Colostrum: The first milk given by a dairy cow following birth that is rich in fat and protein and has immunity elements. Colostrum is given to newborn calves in the first 24 hours of life.
Compost: Soil amendment and fertilizer made with biodegraded animal residuals, leaves, sawdust, grass clippings, soil and/or water. (Read about how dairy farmers use & recycle compost).
Cream: Milk is separated by large machines in bulk. Cream is the high-fat milk product separated from milk. The cream is processed and used to produce various products with varying names, such as “heavy cream” or “whipping cream.” Cream contains at least 18% milk fat. Some cream is dried and powdered and some is condensed by evaporation and canned.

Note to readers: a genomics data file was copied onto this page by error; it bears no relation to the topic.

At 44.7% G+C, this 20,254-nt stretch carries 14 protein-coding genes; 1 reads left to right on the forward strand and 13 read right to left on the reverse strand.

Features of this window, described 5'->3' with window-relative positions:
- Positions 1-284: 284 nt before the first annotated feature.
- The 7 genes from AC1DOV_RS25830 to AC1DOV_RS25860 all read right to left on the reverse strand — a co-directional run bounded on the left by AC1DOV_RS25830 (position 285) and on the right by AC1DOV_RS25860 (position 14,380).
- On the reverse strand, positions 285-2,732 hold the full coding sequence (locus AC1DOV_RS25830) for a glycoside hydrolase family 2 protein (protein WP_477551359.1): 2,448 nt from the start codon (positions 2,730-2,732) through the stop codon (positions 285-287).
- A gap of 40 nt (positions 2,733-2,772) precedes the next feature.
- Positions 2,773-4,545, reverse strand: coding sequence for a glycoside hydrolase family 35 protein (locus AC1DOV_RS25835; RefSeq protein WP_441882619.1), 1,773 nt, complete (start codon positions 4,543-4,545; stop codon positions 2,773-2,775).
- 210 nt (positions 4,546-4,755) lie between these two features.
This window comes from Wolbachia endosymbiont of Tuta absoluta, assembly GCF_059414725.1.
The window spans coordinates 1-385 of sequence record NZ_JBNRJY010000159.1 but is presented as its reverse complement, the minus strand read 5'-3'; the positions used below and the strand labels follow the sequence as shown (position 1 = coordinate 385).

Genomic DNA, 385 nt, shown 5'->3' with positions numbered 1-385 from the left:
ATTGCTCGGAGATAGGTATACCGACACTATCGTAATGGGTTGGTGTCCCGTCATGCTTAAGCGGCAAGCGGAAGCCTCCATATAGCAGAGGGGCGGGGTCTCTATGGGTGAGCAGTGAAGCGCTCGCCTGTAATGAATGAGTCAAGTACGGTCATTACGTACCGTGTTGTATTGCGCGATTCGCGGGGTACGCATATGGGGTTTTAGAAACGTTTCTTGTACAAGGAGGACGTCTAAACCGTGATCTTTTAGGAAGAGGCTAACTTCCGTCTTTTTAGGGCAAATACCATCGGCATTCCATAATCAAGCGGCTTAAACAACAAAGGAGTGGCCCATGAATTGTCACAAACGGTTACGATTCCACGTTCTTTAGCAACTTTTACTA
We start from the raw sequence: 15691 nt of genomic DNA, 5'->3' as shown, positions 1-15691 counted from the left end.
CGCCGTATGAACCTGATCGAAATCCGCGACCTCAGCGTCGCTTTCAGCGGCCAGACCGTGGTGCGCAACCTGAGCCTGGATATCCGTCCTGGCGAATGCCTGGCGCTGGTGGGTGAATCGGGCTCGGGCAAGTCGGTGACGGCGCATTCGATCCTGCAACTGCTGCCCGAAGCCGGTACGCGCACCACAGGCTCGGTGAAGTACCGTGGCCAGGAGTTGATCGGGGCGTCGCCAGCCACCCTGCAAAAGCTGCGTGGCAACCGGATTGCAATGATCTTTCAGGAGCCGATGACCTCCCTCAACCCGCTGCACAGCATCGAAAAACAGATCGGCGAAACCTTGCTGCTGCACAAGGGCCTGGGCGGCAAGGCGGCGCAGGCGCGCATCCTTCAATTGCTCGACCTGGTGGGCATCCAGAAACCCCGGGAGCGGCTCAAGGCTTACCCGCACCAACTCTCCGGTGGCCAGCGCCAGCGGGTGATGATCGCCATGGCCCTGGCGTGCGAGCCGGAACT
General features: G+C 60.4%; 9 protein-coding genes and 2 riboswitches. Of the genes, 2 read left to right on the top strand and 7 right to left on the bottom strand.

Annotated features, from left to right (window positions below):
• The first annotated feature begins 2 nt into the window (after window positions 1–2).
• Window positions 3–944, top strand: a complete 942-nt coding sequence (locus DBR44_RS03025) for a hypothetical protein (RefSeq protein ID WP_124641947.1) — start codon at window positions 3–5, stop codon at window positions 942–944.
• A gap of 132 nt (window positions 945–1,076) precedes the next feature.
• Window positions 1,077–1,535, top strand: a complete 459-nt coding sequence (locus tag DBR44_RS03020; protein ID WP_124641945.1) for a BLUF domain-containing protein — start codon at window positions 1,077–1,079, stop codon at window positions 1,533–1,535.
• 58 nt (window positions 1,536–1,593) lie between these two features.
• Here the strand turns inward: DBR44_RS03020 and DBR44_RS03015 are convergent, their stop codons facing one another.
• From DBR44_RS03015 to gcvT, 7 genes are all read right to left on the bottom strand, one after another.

Cud: The partially digested food that is regurgitated from the first compartment of the cow’s stomach into the mouth to be chewed again. A cow may spend seven hours a day consuming food and an additional 10 hours a day chewing her cud.
Curd: The clumps of protein and other milk components that are formed during the cheese making process. Curds are pressed into blocks or barrels for proper aging and curing of the cheese.
Dairy Nutritionist: An animal health professional who specializes in the nutritional needs of dairy cows. Nutritionists recommend optimal diets to farmers and monitor how cows respond to their feeding program.
Dry Cows: A cow that is not producing milk (lactating). The “dry” period lasts 50-70 days when a cow is preparing to give birth to a calf, which begins a new lactation period.